It seems women’s ice hockey gets lost in the hype of men’s ice hockey, as do most women’s sports, but the USA’s Women’s National Ice Hockey Team is actually an extremely successful team. They’ve placed first in two of the last three world championships, and won medals in the past four Olympic Games.
The National Women’s Hockey League is groundbreaking in the way that women who go to college on ice hockey scholarships now have a legitimate future playing professionally, something they didn’t have before.
Harry Rosenholtz is the general manager of the Connecticut Whale, one of the four teams competing in the NWHL’s inaugural season.
As a former college coach, he said, “I was always disappointed that women who were just beginning to reach their physical peak graduated from college and had nowhere to continue to play and improve. Now every young woman who plays college hockey has an even greater goal to aspire to.”
Of the professional nature of the league, Rosenholtz said, “Every player is a paid professional – that’s what separates us from previous women’s leagues. There is a salary cap and the league is well funded.”
The other three cities that have NWHL teams are all largely supportive of ice hockey, with each of them having an NHL team located nearby. The New York Riveters have the Rangers in Manhattan and their new borough-neighbors, the Islanders. The Buffalo Beauts play right across the street from the Buffalo Sabres. The Boston Pride share a city with not only the Bruins, but with Boston College and Boston University’s men and women teams.
Connecticut was going to be more a challenge. Rosenholtz describes the area as “more of a bedroom community than a large urban community,” but adds that “Connecticut has had a great tradition of supporting women’s hockey.” The historical foundation of women’s ice hockey in Connecticut includes four NCAA Division I teams, two NCAA Division III teams, an upcoming Division II team, two teams who once held national titles, and the Connecticut Girls’ Hockey League.
Men’s ice hockey’s history in Connecticut goes back to the Hartford Whalers. Rosenholtz says their story is a success despite all of the factors that weren’t in their favor during their time here in Connecticut. The Whalers eventually relocated to Raleigh, North Carolina in the late 1990s.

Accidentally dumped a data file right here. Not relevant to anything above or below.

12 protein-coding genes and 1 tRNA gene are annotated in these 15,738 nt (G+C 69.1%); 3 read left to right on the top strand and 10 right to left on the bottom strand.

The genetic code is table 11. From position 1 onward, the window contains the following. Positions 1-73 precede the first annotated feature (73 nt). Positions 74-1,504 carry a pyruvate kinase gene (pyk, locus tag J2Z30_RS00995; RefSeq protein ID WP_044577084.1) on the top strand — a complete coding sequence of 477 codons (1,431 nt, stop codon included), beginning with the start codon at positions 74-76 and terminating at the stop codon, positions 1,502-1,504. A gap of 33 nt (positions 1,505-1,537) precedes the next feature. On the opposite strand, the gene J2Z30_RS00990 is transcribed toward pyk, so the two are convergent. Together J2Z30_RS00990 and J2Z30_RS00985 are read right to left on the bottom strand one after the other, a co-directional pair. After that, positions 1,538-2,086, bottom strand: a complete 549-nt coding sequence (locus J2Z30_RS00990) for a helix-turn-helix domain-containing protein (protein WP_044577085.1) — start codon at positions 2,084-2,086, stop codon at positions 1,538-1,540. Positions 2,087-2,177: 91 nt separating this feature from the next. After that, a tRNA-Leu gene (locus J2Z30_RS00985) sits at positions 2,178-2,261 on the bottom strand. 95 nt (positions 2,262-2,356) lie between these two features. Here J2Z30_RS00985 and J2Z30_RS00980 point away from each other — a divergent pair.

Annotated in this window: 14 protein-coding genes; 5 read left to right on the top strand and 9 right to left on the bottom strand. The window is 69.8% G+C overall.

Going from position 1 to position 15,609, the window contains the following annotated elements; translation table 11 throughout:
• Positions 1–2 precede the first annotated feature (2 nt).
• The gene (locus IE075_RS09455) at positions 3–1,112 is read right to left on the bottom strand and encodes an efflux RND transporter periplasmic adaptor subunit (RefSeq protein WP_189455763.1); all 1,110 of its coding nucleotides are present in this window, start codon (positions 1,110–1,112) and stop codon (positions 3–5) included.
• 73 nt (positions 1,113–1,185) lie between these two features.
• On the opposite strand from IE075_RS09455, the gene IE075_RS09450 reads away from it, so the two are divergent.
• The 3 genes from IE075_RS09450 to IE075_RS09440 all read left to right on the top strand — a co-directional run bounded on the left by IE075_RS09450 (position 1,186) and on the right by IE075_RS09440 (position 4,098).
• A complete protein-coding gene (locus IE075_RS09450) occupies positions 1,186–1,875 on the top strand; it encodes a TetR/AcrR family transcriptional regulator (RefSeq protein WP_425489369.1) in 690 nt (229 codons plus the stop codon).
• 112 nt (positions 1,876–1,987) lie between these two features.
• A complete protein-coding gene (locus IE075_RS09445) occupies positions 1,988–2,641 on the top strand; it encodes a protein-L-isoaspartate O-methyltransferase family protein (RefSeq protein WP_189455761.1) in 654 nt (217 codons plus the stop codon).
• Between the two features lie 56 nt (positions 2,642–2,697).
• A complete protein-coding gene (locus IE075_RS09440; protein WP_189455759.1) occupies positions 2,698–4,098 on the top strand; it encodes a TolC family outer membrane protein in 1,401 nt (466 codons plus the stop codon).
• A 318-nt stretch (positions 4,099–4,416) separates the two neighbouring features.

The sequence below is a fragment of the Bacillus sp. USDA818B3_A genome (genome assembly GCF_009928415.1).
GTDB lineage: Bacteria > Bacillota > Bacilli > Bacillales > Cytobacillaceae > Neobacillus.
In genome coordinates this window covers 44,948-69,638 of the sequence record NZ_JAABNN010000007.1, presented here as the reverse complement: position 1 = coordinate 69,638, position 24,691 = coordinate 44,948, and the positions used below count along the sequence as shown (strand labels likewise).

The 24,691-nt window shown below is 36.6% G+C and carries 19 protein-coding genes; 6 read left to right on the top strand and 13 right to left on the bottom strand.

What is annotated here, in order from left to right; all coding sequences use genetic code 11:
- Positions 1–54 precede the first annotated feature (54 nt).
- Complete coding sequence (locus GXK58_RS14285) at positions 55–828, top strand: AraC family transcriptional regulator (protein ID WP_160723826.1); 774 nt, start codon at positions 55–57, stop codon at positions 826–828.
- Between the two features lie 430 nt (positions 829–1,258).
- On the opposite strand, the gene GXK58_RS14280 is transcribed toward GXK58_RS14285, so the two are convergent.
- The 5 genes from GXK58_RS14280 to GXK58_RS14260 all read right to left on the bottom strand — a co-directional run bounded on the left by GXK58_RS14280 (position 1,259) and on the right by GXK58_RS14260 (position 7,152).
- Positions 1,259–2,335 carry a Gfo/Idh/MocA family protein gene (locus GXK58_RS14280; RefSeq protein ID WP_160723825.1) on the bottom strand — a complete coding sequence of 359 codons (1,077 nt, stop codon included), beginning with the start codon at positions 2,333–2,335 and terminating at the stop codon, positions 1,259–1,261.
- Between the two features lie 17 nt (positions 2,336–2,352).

With the creation of a league comes the creation of teams, and women professionals did not waste a chance to make history by being on one of the four inaugural teams. Playing for the Connecticut Whale alone are Olympians Kelli Stack and Molly Engstrom, former Quinnipiac forward Kelly Babstock, and four-time Olympian and most recent captain of Team Russia Katia Smolentseva.
Of the team-building process, Rosenholtz says, “I have been so impressed by the level of commitment, maturity and responsibility that each of our players has brought to the team. They are in this not only to build a team but also to build a legacy. We are all hopeful that 20 years from now we can look back and realize that we have provided opportunities for women that haven’t even been born yet!” He also applauded his team’s commitment to the community in which they play in.
“Our goal this year is to get as many people to our games—including people who have never seen a women’s hockey game–because when they see the level of play, athleticism and passion, they will want to come back for more.”
In addition, Rosenholtz says that the team has a goal to win, a goal which is shared with their coaching staff. Coaches Jake Mastel and Lisa Giovanelli both have ties to Connecticut women’s ice hockey as well.
The Connecticut Whale opened their inaugural season on October 11, at Chelsea Piers in Stamford.